The second place I’d heard there there was an R2-D2 mailbox was the DC post office, so we popped in there, but still didn’t see one. Andrew asked at the counter, and they told us to go to the Union Station post office. Fortunately, Union Station was just across the street (I’m not sure either of us could have walked much more before lunch!)
And it was there! Cute as everything! Andrew had even saved one of our outgoing pieces of mail so I could mail it from there. He took a picture, but hasn’t uploaded them yet.
From there (and after lunch), we went to the Bead Museum. We’d tried to get there earlier this year, when they had a Shakespeare bead exhibit, but a migraine kept us from going. (Damn migraines!) They’ve now set up and exhibit on cowrie shell beads. The museum is rather small, but then, beads are generally fairly small. There is a permanent collection tracing beads back to 12,000 BCE to the present. It’s an impressive collection, especially the beads made before modern times.
On our way back to the Metro, we stumbled upon a cheese shop – Cowgirl Creamery Cheese Shop. Naturally we had to stop in, and we came home with a couple of stinky cheeses (yum!).
It’s 9 AM. You have a free Saturday that you’d like to fill with something fun. It is 25 degrees outside. The high for the day is 35. What’s the first thing you think of?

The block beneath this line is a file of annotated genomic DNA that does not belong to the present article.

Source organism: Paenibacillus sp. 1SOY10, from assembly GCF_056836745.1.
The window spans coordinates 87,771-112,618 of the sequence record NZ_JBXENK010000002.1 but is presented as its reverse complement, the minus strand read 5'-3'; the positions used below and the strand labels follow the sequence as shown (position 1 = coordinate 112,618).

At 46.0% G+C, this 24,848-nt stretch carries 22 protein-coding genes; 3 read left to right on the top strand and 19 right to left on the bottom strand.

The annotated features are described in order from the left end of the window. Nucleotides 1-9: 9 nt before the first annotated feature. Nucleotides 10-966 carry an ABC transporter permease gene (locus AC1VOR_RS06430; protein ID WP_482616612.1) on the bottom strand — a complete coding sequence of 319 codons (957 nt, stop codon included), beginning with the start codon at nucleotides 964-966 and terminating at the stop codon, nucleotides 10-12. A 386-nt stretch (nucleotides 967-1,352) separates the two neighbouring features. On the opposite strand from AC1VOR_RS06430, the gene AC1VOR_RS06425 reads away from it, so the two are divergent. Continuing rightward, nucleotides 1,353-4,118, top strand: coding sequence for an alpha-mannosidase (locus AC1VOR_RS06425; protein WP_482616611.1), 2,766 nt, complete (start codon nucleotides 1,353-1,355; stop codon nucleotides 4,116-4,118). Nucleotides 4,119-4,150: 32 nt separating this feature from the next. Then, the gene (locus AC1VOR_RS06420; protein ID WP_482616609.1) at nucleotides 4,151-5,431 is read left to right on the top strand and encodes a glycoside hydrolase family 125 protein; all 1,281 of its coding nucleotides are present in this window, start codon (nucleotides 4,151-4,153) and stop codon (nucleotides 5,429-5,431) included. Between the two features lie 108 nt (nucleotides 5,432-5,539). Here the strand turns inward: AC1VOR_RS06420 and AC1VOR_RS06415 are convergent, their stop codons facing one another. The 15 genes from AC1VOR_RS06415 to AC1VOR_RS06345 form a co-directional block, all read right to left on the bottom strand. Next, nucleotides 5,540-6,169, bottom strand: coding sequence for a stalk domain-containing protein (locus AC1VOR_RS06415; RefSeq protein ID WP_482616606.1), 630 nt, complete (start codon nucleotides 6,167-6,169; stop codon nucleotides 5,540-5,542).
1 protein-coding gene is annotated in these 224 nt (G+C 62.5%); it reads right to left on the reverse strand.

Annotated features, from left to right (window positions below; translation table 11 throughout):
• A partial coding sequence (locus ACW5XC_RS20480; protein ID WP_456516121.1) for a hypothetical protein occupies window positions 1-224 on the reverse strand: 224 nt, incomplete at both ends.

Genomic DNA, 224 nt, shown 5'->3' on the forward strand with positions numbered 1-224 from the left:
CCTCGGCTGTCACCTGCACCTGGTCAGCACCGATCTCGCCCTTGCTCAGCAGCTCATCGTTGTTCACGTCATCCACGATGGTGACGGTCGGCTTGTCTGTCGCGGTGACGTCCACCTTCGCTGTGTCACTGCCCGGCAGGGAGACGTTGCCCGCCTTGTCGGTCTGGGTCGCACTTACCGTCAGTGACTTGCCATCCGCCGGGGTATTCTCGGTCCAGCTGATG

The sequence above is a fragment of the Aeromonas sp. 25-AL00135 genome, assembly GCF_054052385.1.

Why, the zoo, of course. The outdoor zoo.
I’ve been talking about going to the National Zoo for a while. I’ve really wanted to see the baby panda, and I’ve been worrying that it’s too late to see the cute guy as a a cute guy. (Not that pandas aren’t cute all by themselves, but there’s something about baby animals.)
So, we bundled up, hopped the metro, and went to the Zoo. Many of the animals were inside (who can blame them?), but we did get to see some of my favorites pandas, big cats, and seals.
Tai Shan is still a little cutie – he tumbled around his mom and was just a curious little guy. I have a little video, which may or may not appear below.
This weekend was just too hot and too humid to bike. Friday night we went to a movie (The Devil Wears Prada, if you’re wondering), and I felt like I was having trouble breathing just walking into the theatre. Gotta love 80% humidity with >90° temps.
So, we took the opportunity to knock off a couple items off of our summer “to-see” list.
One item on the list was a small exhibit at the Freer Gallery called Pretty Women. It was an enjoyable exhibit. I didn’t snap any pictures, but did get one by one of the same artists featured in the Pretty Women exhibit.
Next on the list were the Muppets at the American History Museum. The museum has a display of Muppets voiced by Jim Henson, and some later Muppets from The Dark Crystal (the latter ones are not near the 3rd floor display of the other Muppets – you’ll need to search a bit, but I think they were on 1st floor, if I remember correctly). The display is only up until September, when they’re closing the museum for renovations. Here are a few of my pictures (I’m posting thumbnail sizes to fit more pics in this entry – click an image for a larger view at Flickr):
After lunch, we walked down to the Air & Space Museum to see Magnificent Desolation, and IMAX movie about the moon landings. The movie was really cool, and probably the closest I’ll ever get to walking on the moon. We still want to see the Roving Mars IMAX movie (also at the Air & Space), and Aliens of the Deep (at the Natural History Museum) – looks like we’ll have to make another trip down to the Smithsonian this summer.